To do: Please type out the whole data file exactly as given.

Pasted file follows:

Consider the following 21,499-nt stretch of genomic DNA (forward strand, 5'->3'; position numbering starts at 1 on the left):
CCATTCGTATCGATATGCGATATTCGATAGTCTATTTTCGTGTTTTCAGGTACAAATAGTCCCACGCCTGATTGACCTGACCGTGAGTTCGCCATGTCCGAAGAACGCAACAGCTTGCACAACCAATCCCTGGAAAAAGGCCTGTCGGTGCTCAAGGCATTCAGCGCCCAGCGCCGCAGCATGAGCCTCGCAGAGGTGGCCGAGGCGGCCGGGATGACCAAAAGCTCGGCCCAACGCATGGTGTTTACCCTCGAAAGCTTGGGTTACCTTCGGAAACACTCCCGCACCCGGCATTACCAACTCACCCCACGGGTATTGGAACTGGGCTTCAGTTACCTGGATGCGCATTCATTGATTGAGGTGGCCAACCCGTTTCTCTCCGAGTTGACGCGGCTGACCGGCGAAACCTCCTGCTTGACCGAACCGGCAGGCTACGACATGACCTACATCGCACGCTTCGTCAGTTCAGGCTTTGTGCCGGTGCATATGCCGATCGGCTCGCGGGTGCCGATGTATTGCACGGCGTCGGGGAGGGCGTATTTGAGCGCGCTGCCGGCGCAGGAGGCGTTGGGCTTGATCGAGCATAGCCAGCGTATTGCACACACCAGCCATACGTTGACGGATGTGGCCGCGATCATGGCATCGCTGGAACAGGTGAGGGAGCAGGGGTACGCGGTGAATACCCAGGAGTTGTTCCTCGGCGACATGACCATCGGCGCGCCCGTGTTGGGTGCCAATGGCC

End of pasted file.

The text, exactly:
Consider the following 21,499-nt stretch of genomic DNA (forward strand, 5'->3'; position numbering starts at 1 on the left):
CCATTCGTATCGATATGCGATATTCGATAGTCTATTTTCGTGTTTTCAGGTACAAATAGTCCCACGCCTGATTGACCTGACCGTGAGTTCGCCATGTCCGAAGAACGCAACAGCTTGCACAACCAATCCCTGGAAAAAGGCCTGTCGGTGCTCAAGGCATTCAGCGCCCAGCGCCGCAGCATGAGCCTCGCAGAGGTGGCCGAGGCGGCCGGGATGACCAAAAGCTCGGCCCAACGCATGGTGTTTACCCTCGAAAGCTTGGGTTACCTTCGGAAACACTCCCGCACCCGGCATTACCAACTCACCCCACGGGTATTGGAACTGGGCTTCAGTTACCTGGATGCGCATTCATTGATTGAGGTGGCCAACCCGTTTCTCTCCGAGTTGACGCGGCTGACCGGCGAAACCTCCTGCTTGACCGAACCGGCAGGCTACGACATGACCTACATCGCACGCTTCGTCAGTTCAGGCTTTGTGCCGGTGCATATGCCGATCGGCTCGCGGGTGCCGATGTATTGCACGGCGTCGGGGAGGGCGTATTTGAGCGCGCTGCCGGCGCAGGAGGCGTTGGGCTTGATCGAGCATAGCCAGCGTATTGCACACACCAGCCATACGTTGACGGATGTGGCCGCGATCATGGCATCGCTGGAACAGGTGAGGGAGCAGGGGTACGCGGTGAATACCCAGGAGTTGTTCCTCGGCGACATGACCATCGGCGCGCCCGTGTTGGGTGCCAATGGCC